A Russian math instructor is being accused of “preparing to organize mass disorder” and making “public calls for terrorist activity” via a series of online posts published to a Russia-based tech discussion platform on March 29.
Russian police identified Dmitry Bogatov by tracing the messages to his IP address, but the 25-year-old free and open source software advocate has denied writing the messages.
Many in the Russian media and blogosphere are speculating that the true author of the messages somehow assumed Bogatov's IP address, either through IP spoofing techniques or by using Tor, the anonymous browser.
Bogatov's arrest comes amidst an ongoing crackdown on Internet privacy in Russia, with lawmakers most recently proposing legislation that would make social media illegal for children under 14 and require adult users to verify their identities by passport.
Waltz with Bashirov
On March 29, someone with the username “Ayrat Bashirov” and Bogatov’s home IP address wrote a series of posts on the website sysadmins.ru, an online forum for systems administrators. One post called for protesters to go to an unsanctioned, anonymously organized—and ultimately under-attended—demonstration on April 2 with “rags, bottles, gas, turpentine, styrofoam, acetone.” Another post linked to the music video for Kanye West’s “No Church in the Wild,” or, as investigators put it, “a video recording with insubordination to the legal demands of the police, and mass disorder.”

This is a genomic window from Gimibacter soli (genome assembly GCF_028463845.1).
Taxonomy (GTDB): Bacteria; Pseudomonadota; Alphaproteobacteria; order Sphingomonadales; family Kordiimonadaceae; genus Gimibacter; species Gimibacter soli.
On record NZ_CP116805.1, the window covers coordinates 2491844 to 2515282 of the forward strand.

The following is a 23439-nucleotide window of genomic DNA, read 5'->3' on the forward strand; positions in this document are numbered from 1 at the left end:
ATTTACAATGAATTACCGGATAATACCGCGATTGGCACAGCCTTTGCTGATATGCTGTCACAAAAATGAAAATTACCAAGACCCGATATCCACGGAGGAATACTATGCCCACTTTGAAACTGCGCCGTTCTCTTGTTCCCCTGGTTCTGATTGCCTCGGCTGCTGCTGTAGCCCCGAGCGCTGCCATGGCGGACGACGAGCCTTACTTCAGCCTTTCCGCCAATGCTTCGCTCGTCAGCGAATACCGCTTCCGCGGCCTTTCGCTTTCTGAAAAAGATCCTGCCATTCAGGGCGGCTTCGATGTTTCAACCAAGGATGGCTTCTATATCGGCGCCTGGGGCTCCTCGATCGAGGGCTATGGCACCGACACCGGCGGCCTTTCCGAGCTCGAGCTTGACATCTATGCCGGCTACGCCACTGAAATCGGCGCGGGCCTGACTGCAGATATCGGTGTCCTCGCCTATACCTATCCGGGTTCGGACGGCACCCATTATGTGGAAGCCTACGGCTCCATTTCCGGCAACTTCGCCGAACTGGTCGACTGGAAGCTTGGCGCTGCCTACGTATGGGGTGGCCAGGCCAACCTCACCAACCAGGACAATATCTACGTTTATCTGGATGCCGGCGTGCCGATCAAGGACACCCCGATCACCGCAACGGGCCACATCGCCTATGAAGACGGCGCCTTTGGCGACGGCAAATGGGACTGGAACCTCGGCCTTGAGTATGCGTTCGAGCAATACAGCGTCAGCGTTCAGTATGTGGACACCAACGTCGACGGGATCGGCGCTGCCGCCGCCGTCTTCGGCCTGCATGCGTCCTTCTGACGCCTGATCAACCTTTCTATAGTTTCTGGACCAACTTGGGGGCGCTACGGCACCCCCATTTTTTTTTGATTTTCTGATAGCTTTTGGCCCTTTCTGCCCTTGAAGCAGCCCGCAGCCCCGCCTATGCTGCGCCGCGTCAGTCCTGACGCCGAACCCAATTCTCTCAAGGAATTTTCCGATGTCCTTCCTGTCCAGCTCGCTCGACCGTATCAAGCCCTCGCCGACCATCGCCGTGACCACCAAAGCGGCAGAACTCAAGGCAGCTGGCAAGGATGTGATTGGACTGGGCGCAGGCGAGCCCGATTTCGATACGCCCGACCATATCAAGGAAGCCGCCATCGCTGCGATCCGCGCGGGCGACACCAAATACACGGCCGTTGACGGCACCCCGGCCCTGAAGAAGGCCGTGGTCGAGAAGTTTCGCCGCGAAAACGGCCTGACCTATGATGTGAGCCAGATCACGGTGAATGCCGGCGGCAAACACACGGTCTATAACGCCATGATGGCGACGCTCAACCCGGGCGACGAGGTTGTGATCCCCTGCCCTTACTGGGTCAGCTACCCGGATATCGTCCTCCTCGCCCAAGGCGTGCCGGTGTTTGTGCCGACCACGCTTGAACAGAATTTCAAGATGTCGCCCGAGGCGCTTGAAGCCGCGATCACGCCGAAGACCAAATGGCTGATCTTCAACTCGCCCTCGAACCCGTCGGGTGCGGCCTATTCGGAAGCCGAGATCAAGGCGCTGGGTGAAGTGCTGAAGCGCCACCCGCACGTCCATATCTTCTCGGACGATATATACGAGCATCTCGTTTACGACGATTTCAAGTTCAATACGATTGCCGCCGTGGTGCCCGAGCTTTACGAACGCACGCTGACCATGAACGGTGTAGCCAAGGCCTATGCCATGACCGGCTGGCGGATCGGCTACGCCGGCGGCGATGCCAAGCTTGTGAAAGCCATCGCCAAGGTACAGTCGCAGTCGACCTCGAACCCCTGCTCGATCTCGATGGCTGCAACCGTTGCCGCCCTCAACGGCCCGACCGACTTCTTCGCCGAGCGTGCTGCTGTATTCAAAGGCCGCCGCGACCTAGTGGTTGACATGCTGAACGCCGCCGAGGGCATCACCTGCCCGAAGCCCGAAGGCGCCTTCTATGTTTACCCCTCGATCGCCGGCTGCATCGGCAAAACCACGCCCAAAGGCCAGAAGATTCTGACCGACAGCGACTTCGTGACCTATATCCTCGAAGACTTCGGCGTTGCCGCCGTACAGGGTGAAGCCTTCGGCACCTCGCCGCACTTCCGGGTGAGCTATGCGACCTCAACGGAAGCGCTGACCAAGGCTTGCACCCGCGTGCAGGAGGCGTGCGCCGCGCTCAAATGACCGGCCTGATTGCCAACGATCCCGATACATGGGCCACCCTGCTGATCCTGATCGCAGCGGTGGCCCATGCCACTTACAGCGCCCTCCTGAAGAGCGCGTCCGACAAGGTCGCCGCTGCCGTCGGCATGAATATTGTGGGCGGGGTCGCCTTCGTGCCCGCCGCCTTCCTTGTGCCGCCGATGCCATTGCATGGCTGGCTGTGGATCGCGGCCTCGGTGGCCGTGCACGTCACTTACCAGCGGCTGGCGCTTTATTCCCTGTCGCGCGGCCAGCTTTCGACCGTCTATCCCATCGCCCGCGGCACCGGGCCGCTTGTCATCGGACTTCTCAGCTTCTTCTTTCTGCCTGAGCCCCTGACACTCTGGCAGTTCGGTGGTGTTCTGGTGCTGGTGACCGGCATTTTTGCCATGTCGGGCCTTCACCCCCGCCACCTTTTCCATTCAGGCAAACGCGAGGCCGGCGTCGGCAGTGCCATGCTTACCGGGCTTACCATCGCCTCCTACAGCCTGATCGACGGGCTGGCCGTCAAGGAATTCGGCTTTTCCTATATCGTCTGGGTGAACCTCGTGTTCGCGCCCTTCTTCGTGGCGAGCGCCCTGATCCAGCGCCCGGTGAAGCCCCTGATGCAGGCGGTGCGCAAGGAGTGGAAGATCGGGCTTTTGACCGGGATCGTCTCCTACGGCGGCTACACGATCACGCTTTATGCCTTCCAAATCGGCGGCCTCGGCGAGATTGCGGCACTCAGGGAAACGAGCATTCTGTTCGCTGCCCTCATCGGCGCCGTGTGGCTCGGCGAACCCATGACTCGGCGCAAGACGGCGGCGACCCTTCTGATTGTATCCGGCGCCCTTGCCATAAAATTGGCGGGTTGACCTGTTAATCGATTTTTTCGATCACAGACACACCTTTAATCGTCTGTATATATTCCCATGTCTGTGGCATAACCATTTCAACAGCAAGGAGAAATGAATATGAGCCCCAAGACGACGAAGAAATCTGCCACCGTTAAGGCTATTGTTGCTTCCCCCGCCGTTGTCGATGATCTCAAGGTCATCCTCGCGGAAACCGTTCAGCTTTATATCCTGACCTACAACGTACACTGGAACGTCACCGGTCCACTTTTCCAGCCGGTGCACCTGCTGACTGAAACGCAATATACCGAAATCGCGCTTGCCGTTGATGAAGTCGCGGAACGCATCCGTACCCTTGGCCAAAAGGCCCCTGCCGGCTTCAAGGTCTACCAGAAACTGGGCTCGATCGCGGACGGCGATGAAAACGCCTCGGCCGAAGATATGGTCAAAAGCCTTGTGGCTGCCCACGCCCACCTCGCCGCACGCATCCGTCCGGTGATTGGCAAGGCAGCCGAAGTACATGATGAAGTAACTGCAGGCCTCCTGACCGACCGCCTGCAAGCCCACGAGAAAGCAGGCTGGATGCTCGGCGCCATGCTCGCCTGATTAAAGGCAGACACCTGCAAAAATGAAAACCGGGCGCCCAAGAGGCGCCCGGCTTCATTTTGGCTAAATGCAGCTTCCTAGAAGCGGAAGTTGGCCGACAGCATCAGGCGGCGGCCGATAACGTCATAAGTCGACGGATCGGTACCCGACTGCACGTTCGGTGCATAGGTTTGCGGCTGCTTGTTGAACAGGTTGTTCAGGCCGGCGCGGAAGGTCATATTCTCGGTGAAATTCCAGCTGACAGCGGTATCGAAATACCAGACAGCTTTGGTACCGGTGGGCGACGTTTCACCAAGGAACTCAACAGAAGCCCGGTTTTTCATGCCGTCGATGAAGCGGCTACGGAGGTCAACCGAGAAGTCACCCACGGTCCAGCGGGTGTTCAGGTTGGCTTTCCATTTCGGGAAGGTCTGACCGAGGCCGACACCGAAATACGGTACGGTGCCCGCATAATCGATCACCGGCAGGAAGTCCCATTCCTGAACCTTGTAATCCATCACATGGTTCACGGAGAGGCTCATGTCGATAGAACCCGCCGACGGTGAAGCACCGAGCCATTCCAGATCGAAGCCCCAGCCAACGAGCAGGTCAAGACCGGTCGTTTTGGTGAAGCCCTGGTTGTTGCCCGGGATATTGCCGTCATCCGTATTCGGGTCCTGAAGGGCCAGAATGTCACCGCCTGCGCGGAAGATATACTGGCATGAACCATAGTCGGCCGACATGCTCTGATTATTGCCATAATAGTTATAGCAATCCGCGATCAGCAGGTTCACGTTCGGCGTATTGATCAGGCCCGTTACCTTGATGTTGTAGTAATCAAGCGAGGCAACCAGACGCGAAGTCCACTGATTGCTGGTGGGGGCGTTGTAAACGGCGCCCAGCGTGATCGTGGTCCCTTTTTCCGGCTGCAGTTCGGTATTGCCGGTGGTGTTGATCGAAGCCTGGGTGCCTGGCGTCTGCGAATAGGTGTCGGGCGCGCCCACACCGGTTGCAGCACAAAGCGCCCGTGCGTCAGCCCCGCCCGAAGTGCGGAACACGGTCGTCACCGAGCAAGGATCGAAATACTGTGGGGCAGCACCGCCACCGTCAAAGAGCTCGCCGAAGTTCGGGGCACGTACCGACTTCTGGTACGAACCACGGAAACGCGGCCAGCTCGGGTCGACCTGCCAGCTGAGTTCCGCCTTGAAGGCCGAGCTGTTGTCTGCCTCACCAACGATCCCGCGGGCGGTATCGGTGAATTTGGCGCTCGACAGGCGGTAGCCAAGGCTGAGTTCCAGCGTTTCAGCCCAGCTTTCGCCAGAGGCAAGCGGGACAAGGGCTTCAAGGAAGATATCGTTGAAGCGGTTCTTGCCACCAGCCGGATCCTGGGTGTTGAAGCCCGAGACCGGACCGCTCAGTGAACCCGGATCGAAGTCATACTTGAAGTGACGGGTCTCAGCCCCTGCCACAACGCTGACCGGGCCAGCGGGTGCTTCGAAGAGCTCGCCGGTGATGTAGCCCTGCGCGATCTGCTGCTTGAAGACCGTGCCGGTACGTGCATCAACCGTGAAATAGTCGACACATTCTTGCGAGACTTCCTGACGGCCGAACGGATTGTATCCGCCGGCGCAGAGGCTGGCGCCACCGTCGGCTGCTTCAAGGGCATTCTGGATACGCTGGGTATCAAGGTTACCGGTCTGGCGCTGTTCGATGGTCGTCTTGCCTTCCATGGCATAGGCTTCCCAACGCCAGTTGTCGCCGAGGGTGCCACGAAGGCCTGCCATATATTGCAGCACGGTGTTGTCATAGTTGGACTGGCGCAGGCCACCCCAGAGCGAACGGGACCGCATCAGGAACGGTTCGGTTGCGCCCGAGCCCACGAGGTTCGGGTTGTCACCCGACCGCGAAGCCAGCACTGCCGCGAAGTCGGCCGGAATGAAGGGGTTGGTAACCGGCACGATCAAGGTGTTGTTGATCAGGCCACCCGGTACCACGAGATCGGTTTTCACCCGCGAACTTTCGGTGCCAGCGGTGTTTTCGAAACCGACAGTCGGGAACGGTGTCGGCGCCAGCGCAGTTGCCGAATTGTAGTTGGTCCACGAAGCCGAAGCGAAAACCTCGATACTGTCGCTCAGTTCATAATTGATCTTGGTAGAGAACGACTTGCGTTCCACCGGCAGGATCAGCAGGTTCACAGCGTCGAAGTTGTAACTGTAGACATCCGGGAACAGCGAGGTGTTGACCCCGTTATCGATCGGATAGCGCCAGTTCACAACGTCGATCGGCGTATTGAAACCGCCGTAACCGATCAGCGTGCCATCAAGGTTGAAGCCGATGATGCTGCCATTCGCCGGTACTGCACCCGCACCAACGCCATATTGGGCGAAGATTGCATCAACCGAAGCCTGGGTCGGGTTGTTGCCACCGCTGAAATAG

It's unclear whether it was Kanye or the Molotov cocktails that did it, but the posts drew the ire of Russia's Investigative Committee, which on April 1 opened a case—without naming names—against the person posting as Ayrat Bashirov.
On the night of April 5, investigators came to Bogatov’s apartment where they seized his computer equipment. They took him into custody the next day. Some hours later, a judge denied the Investigative Committee’s request to hold Bogatov in custody, ruling that the charges were not serious enough to warrant his continued detention. Investigators then added a second and more serious charge of inciting terrorism, and he was brought back into court the following day. This time, a judge approved his detention for another 72 hours. On April 10, the court upheld the charges, formally arrested Bogatov, and ordered that he be held until his trial on June 8.
A flimsy case
The case against Bogatov appears to rest entirely on the fact that the offending posts were made from his home IP address.
Bogatov has a strong alibi for being away from his computer when at least some of the posts were published. Surveillance footage shows Bogatov and his wife leaving a supermarket four minutes before one of the posts was made on March 29. Given that the supermarket is half a kilometer from their home, it is unlikely that Bogatov could have made it home and posted online within four minutes.
Furthermore, since Bogatov’s detention, the profile for Ayrat Bashirov has remained active online, making numerous posts, commenting on his own supposed arrest, and even exchanging private messages with a journalist from Open Russia, saying that he is “of course not Bogatov.”